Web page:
And just like that, she’s gone.
I stood at the door as she walked away from the house, roller bag trailing behind her. It’s such an odd thing, the work it takes to let go of someone dear to you. She had been home for a month, the break before first and second semester. While she was home, I had some insight into her everyday routines. But now, she is gone, and it saddens me that there is so much of her life I am no longer involved in, major moments that I have no knowledge of.
There are stories she will share with her friends, but never with me. There are laughs that fill the room, truths shared with the person she loves, that are not meant for me. There was a time when her heart literally beat inside my body, and ever since then, we’ve been involved in the work of moving away from each other, one life experience at a time. And now as she tests out adulthood, part of that journey involves the frustrating truth that I can’t know everything about my child's life, nor am I meant to.
On New Year’s Eve, we let her have a party at the house with her friends. She begged me, “Please, under no circumstance, come downstairs. I’ll be so embarrassed if you do.” Embarrassed why? How? What was going on that she didn’t want me to see? My mind went to dark places, but then I realized the reality was likely much less nefarious: She wanted to keep this part of her life – her friends, her social self– separate from me. Because that world is not meant for me. I stayed upstairs, and at midnight she and some friends surprised us by coming into our room to say, "Happy New Year." I respected her boundaries, and as a result, she gave me a glimpse into her world, if only for a moment, and definitely on her terms.
Years ago while at my son’s baseball game, I overheard a mother telling a story about how she bribed her son to not go away to college by buying him a car. “I just couldn’t handle the idea of him leaving. I need him with me!” I understand the feeling, but shake my head at the resolution. Our kids are not ours to keep. We are gifted them for a little while, and then, if we do it right, their orbit expands away from us.
When I was 22 years old, my life had hit a crossroads. My boyfriend had recently gotten a job in Michigan. I knew that I wanted to follow him there and start our lives together. Yet I was so conflicted because I thought my moving would be too hard on my parents. How could they go on without me? My sister was in college. They’d be all alone. I felt like I was abandoning them.
Eventually I mustered the courage to tell them that I wanted to move. I knew they would support me, but expected it to be a tear-filled, and for me, guilt-provoking, conversation. It was the opposite. “You raise your children not to keep them, but to let them go,” my mother said. It was a shocking moment of clarity, an instant where I realized that my growing up had little to do with them letting me go and everything to do with my having the courage to move forward.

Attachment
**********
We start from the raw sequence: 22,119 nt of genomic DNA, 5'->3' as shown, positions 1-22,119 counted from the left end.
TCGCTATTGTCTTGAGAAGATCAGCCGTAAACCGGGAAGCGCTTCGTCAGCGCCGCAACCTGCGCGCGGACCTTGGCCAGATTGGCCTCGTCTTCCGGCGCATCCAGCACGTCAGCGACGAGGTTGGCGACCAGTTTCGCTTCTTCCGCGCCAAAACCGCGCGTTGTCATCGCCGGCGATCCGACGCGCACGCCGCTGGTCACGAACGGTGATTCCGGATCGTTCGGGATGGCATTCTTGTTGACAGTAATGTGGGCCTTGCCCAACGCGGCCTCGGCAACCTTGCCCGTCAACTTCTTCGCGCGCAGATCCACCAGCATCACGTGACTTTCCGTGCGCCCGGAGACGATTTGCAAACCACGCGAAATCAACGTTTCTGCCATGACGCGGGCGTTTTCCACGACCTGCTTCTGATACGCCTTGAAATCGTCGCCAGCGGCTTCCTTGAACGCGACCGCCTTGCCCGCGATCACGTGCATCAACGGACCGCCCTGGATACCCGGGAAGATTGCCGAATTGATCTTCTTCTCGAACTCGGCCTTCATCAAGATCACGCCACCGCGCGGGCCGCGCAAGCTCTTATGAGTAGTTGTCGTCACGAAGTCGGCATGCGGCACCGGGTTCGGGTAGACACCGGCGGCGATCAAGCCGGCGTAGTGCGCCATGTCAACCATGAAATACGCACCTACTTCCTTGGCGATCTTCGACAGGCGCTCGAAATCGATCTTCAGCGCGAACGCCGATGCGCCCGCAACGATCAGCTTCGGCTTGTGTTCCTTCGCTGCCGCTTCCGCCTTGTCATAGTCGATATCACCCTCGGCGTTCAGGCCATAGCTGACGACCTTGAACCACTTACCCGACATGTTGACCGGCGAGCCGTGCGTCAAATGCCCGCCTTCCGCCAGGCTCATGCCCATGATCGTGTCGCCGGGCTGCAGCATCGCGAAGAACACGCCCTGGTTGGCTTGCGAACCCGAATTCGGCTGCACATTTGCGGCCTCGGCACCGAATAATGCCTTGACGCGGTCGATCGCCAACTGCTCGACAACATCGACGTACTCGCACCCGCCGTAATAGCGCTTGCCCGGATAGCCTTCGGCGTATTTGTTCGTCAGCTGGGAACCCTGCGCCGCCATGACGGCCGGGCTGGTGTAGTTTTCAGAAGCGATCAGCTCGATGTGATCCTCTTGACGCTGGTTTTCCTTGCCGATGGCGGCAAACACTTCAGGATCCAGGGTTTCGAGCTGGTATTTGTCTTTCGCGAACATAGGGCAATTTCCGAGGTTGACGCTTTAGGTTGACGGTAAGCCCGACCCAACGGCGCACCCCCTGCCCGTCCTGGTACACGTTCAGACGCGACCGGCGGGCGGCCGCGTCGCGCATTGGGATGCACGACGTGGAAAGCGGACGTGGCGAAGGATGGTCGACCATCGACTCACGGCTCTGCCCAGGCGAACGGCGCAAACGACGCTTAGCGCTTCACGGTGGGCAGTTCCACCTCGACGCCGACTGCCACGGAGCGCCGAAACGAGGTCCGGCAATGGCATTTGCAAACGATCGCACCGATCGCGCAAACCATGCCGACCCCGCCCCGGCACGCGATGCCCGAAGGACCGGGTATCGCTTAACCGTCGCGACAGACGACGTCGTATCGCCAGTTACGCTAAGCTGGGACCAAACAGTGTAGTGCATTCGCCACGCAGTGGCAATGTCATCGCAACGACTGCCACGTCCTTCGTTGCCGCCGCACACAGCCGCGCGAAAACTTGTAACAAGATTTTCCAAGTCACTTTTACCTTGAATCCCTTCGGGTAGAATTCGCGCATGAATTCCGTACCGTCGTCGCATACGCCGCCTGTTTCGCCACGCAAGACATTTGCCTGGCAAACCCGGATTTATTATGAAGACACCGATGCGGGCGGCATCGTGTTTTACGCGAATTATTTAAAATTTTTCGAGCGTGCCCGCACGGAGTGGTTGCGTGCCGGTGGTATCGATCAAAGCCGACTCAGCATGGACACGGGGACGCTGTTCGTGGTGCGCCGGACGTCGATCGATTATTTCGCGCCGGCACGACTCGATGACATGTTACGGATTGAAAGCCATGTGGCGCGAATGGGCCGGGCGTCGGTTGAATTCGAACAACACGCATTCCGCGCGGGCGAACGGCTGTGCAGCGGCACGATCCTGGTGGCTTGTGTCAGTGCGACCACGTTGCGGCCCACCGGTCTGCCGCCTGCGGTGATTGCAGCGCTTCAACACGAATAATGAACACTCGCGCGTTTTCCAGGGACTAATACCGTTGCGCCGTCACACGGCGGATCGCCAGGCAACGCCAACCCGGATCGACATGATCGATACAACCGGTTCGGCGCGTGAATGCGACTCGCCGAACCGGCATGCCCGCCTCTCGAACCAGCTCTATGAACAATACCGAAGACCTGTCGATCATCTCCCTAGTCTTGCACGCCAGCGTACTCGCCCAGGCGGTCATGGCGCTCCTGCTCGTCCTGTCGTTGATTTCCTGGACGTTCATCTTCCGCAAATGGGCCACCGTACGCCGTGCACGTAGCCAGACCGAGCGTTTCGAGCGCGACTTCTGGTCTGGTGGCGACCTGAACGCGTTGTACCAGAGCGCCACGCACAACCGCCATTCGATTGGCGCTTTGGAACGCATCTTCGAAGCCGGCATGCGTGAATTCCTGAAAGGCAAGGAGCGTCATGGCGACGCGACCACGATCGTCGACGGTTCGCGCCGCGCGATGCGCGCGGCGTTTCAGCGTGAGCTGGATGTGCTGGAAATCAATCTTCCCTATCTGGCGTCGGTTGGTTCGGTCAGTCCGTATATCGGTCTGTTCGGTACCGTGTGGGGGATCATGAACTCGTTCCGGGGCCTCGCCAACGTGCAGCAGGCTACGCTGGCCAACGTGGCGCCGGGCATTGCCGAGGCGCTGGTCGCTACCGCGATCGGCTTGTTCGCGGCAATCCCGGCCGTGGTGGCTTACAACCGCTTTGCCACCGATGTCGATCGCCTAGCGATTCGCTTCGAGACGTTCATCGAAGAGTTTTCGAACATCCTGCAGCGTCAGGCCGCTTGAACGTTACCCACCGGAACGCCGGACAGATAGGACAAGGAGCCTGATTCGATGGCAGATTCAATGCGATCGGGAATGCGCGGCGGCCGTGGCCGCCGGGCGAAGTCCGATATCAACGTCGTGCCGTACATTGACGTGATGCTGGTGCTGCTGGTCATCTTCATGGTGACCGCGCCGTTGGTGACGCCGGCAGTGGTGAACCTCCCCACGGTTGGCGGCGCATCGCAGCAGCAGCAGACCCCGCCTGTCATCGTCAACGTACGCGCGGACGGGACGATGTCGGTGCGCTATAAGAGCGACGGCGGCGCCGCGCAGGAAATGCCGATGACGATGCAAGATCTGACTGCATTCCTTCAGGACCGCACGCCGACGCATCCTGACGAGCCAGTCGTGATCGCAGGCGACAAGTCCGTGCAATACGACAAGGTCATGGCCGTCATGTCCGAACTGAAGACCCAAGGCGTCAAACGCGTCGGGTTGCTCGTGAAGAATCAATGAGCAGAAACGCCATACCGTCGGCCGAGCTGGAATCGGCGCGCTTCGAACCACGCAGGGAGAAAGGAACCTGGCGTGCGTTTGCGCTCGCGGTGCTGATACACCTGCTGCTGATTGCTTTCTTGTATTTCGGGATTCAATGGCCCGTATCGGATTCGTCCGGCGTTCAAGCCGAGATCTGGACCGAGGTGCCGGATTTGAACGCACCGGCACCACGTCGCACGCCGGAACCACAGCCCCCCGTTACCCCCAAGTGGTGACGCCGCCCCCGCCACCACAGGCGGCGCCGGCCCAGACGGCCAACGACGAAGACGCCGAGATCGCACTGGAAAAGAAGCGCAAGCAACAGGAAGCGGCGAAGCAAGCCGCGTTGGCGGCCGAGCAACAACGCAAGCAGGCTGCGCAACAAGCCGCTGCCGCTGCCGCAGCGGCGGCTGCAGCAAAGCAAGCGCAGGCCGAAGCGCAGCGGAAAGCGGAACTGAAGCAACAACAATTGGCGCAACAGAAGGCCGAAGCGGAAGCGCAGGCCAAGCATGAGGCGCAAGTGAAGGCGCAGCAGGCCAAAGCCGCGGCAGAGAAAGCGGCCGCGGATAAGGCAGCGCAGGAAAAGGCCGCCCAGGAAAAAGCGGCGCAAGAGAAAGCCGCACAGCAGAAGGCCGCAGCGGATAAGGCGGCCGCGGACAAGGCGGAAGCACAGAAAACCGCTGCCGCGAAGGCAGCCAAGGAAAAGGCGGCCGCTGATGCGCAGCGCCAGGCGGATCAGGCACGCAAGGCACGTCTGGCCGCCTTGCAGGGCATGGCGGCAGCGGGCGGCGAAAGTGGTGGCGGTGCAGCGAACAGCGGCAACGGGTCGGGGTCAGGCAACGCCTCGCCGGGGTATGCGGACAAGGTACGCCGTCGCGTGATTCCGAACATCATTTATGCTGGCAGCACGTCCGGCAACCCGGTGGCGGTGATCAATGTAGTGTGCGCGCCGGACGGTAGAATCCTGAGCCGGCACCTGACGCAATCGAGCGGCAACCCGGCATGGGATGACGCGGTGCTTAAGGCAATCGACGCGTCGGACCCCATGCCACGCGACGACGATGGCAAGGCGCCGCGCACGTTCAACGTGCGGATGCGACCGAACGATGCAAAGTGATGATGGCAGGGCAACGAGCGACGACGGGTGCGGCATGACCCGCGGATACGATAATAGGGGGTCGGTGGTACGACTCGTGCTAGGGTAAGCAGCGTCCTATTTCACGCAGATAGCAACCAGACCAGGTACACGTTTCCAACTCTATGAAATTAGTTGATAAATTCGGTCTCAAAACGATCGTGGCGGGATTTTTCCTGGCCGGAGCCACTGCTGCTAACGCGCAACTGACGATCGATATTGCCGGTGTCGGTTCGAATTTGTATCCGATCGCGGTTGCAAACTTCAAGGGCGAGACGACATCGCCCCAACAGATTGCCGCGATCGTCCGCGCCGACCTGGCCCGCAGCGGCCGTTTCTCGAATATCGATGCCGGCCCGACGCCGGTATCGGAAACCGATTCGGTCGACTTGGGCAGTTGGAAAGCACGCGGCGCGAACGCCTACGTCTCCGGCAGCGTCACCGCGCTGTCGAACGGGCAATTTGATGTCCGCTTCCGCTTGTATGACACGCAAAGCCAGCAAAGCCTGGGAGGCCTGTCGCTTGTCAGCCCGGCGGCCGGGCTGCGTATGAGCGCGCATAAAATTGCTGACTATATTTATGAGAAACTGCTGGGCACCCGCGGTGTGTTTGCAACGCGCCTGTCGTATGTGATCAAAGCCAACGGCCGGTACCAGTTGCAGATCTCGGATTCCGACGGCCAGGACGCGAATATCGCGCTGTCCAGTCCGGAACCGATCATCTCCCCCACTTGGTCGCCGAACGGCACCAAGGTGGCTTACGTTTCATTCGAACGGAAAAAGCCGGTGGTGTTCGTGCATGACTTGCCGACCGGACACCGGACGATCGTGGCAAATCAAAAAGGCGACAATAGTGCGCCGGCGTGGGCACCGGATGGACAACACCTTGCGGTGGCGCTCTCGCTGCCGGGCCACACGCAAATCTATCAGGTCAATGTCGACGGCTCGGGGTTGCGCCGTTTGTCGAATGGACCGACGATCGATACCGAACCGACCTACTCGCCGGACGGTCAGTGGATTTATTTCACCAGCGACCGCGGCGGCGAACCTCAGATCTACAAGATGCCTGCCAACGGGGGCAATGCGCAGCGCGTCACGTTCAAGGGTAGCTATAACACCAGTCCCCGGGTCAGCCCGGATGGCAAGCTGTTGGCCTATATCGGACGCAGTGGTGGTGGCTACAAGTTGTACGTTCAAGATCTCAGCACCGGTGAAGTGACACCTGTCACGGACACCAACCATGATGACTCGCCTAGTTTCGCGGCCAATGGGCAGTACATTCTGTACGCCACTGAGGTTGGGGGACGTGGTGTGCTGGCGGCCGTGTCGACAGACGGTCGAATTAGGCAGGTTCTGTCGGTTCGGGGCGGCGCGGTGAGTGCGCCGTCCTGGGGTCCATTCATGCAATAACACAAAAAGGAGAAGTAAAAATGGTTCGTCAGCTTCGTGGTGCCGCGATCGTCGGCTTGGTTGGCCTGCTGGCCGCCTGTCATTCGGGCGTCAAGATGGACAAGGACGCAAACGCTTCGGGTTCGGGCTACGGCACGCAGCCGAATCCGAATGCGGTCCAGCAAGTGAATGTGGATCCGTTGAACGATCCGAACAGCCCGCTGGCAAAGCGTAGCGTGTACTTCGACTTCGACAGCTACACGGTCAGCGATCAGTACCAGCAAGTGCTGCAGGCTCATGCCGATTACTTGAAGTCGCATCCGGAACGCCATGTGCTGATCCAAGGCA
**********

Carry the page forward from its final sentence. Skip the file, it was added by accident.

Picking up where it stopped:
I have employed that philosophy with my daughter. I did not raise her to keep her, and every step she takes away from me is one she takes towards learning who her adult self is. And I see that I’m not the only one doing the work here.
The night before she left, she cried as she told me and my husband how much she will miss us. The distance has given her a greater appreciation for her parents, people who still frustrate her with their rules but whom she sees as a reliable source of much-needed emotional support. She cried; I held her. “It’s so hard being the one who has to leave,” I told her. “But the place you are going is exactly where you are meant to be.”
Like my mom did when, with a simple sentence, she revealed to me the agency I had over my own future, I try to use the right words to give my daughter the strength to grow. And yet… watching her walk away is fraught with such a cavalry of emotions. I am sad, because I will miss her. I am proud, because leaving takes courage. I am resolute because I need to stay strong in the face of so many unknowns: Will she be safe? Will she stop needing me? How will I manage that? And I am at peace, because despite my fears I know that this evolution of our relationship is exactly as it is meant to be.
The night before she left, I went to bed in complete contentment: Both of my kids were in their own bedrooms, safe and sound. On the night she left, my final thought as I drifted off to sleep was of her being nearly 200 miles away. There will be times she is out doing things I know nothing of, taking risks that I might object to, and likely learning tough life lessons along the way. Odds are, I’ll know nothing about any of it. All I can hope is that everything we have put into her will inform her choices in life and encourage her to make the right ones.
But for now I’ll think of her arriving back to her dorm room, excitedly reuniting with her friends and preparing for her first day of classes. She asked me to call her more often. I know there will be many difficult calls coming, where she is lonely, sad, stressed, or not feeling well. And I will only be a voice on the line. I can’t swoop in and solve things the way I used to. But that too is part of the journey of growing up: your problems become your own to solve, your decisions yours to live with. She is creating a life that is uniquely her own.
And that is why I just stand at the door, watching as she walks away, not crying, not wishing in my heart that she could stay. But silently, letting her go.